Locate Finger Lakes Business Journal

DeFisher Fruit Farms Grows with Family and Ingenuity

The DeFisher family posing for a group photo with a bushel of apples in the orchard

The DeFisher family. Bill DeFisher (3rd generation) and his wife, Eleanor; Dave DeFisher (4th generation) and his wife, Christine; their children, Luke and Kimberly DeFisher (5th generation); Ella (6th generation).

The northern Finger Lakes region is the genuine “Big Apple” in New York State. Wayne County is the largest apple producer in the state, and the third largest in the country.

Apple production is big business in the Finger Lakes. And multi-generational family farms are the core of the industry. Locate Finger Lakes showcases one of those farms, both as an example of its regional and national impact on the apple industry, and how new generations of growers are finding creative ways to add value to a longstanding Finger Lakes tradition.

DeFisher Fruit Farms had been growing apples for over three decades when Leon DeFisher passed away in 1967 at the young age of 57. His son, Bill, then 28, faced an unexpected decision: keep the family farm or sell it.

“That first year, I debated whether I wanted to do it alone or not,” he said. “But I’m glad I stuck with it.”

Today, DeFisher Fruit Farms in Williamson, Wayne County is a fifth-generation, family-owned and operated farm.

Bill expanded the farm into its abundance of apples, grown on most of its 500-acres and yielding about 160,000 bushels annually. The farm also produces tart and sweet cherries, pears, plums and peaches.

Bill and his son, Dave own and operate the farm. Dave’s son, Luke, 28, manages the newest addition to the family business: Rootstock Cider and Spirits. Dave’s daughter, Kimberly, 25, handles the administrative duties for both the farm and the craft beverage business.

The DeFisher family farm was founded in Sodus, New York by William DeFisher, Bill’s grandfather. It was relocated and expanded to Williamson in 1932 by William and his son, Leon. The farm has been continuously owned and operated by the DeFisher family for more than a century.

Five generations on the farm

Like his father and grandfather before him, Luke grew up on the farm.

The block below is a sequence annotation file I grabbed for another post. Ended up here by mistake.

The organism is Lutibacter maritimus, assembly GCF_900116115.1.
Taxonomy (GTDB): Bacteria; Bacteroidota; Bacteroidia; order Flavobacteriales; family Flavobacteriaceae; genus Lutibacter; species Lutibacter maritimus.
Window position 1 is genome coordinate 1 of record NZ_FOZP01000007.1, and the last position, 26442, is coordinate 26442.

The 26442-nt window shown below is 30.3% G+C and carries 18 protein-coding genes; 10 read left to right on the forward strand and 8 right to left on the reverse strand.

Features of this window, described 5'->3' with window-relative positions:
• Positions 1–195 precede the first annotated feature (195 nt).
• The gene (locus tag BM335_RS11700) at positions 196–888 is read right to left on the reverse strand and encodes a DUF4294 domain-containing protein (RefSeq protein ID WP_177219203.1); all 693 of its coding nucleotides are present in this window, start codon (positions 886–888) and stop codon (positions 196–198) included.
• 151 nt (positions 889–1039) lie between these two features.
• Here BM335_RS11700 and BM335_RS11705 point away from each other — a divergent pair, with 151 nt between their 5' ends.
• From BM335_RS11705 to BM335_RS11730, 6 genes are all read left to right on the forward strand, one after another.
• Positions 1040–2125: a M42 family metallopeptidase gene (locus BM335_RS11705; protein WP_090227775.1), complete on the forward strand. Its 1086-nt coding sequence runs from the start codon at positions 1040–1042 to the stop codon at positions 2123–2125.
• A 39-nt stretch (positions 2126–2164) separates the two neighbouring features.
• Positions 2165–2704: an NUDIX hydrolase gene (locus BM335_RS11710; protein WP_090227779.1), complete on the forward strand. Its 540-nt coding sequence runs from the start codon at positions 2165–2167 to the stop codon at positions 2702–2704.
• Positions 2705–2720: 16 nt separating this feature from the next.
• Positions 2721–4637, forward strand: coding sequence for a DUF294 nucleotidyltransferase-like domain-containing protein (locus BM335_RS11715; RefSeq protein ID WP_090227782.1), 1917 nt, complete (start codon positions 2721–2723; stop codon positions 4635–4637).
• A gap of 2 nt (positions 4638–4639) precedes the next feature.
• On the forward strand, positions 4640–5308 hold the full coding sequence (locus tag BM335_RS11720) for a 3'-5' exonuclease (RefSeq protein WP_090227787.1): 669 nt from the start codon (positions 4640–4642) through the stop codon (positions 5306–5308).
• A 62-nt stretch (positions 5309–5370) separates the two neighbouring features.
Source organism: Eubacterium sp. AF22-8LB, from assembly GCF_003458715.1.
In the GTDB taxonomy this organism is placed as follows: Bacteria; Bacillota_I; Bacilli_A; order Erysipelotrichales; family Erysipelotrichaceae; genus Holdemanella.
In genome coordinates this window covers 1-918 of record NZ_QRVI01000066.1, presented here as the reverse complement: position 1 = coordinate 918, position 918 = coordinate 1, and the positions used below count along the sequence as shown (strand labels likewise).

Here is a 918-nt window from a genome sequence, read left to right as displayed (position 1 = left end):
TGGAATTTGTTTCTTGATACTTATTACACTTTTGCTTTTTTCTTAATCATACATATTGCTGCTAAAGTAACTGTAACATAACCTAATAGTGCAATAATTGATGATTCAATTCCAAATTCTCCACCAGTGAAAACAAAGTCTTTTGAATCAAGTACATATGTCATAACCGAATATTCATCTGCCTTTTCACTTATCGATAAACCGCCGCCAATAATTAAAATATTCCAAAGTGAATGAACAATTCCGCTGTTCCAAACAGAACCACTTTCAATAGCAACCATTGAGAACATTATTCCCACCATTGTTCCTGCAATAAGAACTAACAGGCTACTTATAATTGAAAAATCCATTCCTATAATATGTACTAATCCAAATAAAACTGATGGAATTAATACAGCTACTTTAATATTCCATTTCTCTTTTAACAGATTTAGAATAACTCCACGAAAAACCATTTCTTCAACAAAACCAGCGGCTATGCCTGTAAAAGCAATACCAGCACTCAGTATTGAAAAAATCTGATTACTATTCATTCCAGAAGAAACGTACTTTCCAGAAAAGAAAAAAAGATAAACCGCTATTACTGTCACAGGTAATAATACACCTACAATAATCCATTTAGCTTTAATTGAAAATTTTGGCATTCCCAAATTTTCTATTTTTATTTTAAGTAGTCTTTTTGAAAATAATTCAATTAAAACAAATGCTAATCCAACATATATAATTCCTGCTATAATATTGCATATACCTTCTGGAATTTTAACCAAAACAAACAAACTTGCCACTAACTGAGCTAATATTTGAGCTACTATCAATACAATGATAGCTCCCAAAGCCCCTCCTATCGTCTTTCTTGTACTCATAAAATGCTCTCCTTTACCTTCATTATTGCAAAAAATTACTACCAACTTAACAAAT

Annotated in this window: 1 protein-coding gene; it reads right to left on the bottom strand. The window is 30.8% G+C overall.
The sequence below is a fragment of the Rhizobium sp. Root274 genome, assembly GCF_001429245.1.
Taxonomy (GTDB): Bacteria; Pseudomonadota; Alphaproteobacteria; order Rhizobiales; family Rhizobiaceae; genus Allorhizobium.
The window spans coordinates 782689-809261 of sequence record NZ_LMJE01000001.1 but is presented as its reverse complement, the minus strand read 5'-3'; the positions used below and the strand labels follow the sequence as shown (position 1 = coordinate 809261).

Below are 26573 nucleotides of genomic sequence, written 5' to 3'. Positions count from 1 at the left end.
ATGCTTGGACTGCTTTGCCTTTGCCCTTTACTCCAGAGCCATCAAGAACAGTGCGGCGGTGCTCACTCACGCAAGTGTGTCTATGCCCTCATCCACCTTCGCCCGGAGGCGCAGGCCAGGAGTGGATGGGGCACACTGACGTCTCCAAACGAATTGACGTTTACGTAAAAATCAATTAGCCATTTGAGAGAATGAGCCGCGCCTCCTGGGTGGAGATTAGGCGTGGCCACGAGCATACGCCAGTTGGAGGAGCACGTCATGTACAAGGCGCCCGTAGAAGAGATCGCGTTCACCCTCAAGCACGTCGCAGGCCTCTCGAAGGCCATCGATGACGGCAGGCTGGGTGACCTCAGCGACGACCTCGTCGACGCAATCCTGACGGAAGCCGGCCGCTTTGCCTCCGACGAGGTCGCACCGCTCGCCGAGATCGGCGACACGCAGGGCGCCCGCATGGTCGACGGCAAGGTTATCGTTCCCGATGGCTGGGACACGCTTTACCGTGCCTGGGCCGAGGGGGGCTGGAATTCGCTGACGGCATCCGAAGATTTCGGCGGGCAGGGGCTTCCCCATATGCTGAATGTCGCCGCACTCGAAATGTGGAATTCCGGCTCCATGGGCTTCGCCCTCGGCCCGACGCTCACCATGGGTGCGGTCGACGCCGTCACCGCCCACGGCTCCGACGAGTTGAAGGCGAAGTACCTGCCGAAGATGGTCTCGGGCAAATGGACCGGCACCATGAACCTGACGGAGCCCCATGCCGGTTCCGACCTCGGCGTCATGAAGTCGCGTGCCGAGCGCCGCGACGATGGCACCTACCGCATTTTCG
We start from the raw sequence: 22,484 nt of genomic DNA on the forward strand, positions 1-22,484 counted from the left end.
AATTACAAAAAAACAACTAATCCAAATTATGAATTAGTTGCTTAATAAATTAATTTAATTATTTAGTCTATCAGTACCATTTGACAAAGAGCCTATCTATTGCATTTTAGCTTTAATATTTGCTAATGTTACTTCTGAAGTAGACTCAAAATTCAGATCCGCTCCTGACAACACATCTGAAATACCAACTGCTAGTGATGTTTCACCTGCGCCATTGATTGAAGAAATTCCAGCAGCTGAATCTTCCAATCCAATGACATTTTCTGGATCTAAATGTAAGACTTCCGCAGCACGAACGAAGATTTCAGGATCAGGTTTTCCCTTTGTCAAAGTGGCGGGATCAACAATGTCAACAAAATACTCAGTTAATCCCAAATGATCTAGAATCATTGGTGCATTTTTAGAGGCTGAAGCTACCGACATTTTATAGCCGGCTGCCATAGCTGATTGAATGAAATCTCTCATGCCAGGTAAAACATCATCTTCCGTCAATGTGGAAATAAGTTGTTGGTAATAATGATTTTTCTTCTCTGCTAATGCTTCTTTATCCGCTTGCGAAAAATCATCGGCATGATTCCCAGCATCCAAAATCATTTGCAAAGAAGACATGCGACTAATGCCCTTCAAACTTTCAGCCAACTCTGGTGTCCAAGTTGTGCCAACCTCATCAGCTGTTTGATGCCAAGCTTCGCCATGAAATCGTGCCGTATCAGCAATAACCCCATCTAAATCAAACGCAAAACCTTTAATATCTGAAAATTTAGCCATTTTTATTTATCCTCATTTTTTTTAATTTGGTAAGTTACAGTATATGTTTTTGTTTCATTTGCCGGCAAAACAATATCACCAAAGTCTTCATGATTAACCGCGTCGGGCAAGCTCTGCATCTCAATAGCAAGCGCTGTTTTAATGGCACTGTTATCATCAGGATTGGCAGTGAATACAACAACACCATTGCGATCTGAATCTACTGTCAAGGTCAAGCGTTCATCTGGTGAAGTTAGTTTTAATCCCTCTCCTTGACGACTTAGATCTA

“The very first job I had was pulling brush out of the orchard rows and working alongside our cherry harvester,” said Luke. “All that started about four in the morning when I was 12 years old and I’ve been working on the farm ever since.”

Luke was drawn to natural systems, and the way ecological principles are applied to modern farming. That interest led him to Cornell University where he studied general biology and participated in field research with the Cornell Lab of Ornithology.

His focus shifted, though, when his dad decided to diversify the farm and enter the distilling business.

Rootstock Cider Cans“About junior year, I changed gears and started learning about fermentation and hard cider,” Luke explained. “Then I came back to start the family distilling business.”

The DeFishers opened Apple Country Spirits in 2012. A year later, Luke graduated from Cornell’s College of Agriculture and Life Sciences.

One year into the business, Luke went to work for Lyons National Bank (LNB) in small business lending. He wanted to learn more about the financial and operational aspects of running a company.

“What I liked about working for a commercial bank was the opportunity to see how other businesses functioned,” he said. “I gained perspective on the growing pains that new businesses or expanding businesses go through. I’m thankful for the training I received at LNB.”

After four years at LNB, Luke returned to the family business full-time and trained as an apprentice cidermaker.

LNB provided financing to help the DeFishers launch their distillery and cidery.